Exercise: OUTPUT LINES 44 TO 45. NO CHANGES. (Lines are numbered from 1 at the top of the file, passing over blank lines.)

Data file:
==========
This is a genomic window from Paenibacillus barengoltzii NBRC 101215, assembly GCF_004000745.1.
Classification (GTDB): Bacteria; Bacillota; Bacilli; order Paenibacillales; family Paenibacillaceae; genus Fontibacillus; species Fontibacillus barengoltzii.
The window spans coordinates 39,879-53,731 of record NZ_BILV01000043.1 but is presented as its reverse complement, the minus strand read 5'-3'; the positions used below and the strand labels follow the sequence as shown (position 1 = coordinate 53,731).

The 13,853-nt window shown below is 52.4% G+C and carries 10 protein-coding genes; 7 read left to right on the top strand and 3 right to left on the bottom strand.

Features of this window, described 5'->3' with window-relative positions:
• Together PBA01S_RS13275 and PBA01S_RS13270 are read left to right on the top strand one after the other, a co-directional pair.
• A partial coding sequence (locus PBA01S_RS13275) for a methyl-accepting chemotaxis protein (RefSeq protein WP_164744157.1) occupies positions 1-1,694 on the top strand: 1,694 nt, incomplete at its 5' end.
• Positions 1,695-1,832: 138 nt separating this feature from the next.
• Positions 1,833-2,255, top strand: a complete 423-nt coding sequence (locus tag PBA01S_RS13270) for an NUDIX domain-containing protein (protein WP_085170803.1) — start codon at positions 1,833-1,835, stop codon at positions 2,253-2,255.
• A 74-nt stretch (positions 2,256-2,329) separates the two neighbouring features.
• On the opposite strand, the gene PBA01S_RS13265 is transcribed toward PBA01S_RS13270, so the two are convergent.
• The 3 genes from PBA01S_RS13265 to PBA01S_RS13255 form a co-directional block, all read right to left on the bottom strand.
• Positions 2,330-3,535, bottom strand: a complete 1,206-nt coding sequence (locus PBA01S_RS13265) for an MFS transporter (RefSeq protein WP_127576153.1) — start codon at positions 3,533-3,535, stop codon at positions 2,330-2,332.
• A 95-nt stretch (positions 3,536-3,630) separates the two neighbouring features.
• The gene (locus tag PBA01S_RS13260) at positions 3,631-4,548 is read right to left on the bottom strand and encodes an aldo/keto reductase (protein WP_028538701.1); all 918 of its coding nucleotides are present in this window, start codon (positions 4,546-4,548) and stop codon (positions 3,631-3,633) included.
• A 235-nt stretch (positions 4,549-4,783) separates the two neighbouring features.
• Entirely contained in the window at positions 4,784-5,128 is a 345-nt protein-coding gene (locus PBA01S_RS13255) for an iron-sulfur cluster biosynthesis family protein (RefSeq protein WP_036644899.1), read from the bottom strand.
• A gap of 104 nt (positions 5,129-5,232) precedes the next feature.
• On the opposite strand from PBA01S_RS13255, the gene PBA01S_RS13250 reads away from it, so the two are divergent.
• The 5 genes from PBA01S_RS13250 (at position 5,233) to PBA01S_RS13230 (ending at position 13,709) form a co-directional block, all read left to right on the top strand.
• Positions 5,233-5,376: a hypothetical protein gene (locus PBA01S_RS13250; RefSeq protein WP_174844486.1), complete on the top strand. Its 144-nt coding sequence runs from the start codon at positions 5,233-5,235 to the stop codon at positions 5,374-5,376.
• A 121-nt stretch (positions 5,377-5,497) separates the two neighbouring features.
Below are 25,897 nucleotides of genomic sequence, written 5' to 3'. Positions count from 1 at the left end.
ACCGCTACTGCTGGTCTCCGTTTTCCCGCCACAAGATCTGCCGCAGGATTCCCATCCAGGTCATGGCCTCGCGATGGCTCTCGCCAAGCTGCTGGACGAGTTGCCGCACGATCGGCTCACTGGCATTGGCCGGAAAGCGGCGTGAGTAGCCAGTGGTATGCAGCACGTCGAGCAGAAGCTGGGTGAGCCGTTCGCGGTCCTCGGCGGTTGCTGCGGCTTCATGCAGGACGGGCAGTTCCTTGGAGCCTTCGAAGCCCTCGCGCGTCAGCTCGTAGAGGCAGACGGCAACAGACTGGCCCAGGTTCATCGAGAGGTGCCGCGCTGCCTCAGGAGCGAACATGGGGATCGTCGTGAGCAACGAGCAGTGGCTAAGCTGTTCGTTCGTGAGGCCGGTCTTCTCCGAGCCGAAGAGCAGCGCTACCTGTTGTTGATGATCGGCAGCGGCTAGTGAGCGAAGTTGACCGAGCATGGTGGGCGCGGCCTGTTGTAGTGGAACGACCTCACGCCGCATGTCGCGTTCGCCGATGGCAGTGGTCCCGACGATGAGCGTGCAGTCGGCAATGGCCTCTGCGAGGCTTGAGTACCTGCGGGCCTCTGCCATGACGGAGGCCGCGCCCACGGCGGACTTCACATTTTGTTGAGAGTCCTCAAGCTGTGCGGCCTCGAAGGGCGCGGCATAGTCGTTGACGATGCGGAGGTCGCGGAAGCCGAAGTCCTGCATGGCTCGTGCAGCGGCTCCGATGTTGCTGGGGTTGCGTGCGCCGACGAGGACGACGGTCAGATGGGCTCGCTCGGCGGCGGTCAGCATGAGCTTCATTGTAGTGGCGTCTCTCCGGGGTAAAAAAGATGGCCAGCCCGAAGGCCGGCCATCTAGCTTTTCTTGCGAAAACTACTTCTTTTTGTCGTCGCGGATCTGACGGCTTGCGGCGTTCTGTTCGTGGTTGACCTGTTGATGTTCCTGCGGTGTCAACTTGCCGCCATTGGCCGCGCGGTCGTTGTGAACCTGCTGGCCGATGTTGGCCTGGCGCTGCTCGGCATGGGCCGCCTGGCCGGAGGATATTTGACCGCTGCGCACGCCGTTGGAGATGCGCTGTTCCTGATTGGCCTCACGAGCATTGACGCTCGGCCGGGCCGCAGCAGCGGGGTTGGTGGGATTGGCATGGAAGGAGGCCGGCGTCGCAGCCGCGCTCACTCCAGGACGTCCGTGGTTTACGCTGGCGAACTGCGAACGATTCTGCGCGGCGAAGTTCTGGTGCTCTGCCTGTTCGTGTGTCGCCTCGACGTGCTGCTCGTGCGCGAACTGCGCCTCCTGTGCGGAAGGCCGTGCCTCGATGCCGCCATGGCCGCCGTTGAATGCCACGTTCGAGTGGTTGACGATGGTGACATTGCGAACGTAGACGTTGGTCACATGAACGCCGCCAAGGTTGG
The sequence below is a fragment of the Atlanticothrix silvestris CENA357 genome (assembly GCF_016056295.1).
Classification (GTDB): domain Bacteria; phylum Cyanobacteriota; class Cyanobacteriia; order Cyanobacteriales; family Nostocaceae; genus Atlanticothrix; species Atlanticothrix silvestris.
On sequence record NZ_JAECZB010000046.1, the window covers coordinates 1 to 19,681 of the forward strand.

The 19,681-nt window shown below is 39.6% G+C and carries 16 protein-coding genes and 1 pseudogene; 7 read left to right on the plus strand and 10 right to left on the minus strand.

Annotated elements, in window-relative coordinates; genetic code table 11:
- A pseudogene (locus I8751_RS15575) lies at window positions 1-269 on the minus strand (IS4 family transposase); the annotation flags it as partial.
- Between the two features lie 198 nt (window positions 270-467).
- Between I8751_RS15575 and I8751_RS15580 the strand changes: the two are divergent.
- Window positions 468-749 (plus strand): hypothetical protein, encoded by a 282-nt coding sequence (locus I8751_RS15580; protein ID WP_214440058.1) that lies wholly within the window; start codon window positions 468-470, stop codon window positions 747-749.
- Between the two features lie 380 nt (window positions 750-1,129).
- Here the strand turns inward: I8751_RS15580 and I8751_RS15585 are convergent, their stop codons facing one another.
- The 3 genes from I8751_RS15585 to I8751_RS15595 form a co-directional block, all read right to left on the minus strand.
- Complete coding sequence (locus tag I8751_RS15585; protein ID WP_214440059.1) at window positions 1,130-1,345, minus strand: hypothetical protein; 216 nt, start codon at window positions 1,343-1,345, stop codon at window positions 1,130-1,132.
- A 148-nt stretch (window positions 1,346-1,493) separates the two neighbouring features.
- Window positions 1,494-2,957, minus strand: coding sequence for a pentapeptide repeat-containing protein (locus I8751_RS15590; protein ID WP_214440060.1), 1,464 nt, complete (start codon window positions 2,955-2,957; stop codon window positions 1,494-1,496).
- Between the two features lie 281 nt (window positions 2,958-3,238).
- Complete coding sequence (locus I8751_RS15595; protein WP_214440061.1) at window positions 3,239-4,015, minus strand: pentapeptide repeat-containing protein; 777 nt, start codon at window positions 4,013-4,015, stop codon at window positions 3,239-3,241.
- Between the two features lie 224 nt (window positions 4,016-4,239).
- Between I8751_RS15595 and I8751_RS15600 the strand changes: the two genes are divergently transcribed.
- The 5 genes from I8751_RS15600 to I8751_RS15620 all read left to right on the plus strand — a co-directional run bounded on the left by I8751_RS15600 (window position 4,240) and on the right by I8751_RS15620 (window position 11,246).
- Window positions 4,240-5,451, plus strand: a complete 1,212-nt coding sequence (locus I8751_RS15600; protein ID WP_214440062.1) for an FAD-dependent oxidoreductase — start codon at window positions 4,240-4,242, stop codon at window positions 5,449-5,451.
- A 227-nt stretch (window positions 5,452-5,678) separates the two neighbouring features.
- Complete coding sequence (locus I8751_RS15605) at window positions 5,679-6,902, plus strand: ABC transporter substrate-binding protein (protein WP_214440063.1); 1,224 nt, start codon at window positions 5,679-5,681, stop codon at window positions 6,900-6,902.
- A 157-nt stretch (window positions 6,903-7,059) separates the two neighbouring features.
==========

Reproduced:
- The 5 genes from I8751_RS15600 to I8751_RS15620 all read left to right on the plus strand — a co-directional run bounded on the left by I8751_RS15600 (window position 4,240) and on the right by I8751_RS15620 (window position 11,246).
- Window positions 4,240-5,451, plus strand: a complete 1,212-nt coding sequence (locus I8751_RS15600; protein ID WP_214440062.1) for an FAD-dependent oxidoreductase — start codon at window positions 4,240-4,242, stop codon at window positions 5,449-5,451.